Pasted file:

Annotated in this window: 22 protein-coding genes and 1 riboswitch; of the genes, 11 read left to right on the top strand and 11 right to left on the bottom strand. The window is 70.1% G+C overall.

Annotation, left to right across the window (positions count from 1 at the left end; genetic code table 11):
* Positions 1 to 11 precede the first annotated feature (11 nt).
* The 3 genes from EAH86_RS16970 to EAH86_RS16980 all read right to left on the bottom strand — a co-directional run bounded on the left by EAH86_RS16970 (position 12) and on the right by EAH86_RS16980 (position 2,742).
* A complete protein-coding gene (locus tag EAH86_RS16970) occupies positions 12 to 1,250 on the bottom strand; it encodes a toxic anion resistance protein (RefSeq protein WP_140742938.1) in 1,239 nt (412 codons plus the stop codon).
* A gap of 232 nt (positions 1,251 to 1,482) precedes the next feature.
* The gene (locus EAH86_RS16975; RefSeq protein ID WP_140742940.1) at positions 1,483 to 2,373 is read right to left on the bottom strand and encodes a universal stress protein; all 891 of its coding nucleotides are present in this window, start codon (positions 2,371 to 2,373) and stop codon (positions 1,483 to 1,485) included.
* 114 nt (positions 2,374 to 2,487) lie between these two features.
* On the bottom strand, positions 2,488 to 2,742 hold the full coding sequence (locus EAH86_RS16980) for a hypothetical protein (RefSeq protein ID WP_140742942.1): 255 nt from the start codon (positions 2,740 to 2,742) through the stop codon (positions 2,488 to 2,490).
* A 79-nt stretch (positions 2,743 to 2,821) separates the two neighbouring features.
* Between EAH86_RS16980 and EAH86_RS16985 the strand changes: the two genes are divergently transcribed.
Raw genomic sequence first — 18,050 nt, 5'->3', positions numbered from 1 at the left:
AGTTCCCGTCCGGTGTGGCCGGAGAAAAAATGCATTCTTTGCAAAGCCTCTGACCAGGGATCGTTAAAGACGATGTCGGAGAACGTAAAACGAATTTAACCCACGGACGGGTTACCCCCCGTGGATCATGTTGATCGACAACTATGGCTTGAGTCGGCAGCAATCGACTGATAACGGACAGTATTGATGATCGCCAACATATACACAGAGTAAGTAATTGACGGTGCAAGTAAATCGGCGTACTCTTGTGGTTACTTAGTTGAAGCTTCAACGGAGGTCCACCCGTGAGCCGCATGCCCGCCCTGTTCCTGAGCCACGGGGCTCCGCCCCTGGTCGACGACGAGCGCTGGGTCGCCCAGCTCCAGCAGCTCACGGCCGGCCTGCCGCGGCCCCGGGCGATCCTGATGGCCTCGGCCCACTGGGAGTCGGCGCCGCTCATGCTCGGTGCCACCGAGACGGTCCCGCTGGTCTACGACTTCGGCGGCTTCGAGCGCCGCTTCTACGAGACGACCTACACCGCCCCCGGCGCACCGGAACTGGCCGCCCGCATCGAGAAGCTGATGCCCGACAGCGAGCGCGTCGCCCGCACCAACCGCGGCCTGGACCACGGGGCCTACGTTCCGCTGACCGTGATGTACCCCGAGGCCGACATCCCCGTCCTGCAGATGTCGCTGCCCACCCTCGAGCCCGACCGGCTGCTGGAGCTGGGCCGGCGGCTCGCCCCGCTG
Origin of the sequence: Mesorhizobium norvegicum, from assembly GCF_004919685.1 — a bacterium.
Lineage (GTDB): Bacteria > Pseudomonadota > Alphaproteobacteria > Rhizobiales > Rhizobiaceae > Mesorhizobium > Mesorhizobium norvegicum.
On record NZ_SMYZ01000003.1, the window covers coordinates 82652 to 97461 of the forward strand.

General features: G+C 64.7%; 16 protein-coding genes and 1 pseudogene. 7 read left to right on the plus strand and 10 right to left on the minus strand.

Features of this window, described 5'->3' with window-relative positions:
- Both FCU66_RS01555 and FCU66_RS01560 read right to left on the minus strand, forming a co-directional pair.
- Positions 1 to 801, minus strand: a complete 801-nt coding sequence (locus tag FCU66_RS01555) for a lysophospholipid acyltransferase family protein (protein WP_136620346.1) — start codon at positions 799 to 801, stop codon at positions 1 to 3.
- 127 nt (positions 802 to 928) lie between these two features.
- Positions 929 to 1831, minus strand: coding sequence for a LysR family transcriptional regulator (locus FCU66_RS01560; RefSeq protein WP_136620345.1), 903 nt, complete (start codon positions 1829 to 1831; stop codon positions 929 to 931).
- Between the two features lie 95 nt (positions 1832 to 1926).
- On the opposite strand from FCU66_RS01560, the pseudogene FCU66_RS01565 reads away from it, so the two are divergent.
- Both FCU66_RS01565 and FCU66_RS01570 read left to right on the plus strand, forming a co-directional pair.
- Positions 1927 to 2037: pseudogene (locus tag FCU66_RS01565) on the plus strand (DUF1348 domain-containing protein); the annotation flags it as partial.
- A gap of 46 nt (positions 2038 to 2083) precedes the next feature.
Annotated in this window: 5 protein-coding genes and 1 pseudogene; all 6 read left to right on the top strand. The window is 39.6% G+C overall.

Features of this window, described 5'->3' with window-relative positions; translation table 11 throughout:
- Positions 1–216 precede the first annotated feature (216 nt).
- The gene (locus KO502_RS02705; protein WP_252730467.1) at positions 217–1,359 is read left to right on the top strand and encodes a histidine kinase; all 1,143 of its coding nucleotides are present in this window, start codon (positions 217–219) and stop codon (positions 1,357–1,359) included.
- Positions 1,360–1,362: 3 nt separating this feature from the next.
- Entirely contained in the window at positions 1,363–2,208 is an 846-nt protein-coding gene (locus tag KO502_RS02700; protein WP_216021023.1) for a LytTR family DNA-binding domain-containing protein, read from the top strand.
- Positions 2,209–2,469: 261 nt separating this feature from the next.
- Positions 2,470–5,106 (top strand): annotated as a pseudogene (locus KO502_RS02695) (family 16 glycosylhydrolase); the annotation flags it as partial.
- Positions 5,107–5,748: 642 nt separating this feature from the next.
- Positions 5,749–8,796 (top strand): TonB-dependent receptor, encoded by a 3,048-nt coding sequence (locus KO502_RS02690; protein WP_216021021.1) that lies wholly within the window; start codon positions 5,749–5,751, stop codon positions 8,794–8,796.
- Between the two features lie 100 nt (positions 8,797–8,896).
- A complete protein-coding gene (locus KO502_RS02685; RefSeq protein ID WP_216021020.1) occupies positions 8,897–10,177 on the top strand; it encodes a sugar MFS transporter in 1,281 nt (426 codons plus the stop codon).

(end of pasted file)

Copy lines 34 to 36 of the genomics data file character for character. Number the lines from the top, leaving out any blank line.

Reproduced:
- Positions 2,209–2,469: 261 nt separating this feature from the next.
- Positions 2,470–5,106 (top strand): annotated as a pseudogene (locus KO502_RS02695) (family 16 glycosylhydrolase); the annotation flags it as partial.
- Positions 5,107–5,748: 642 nt separating this feature from the next.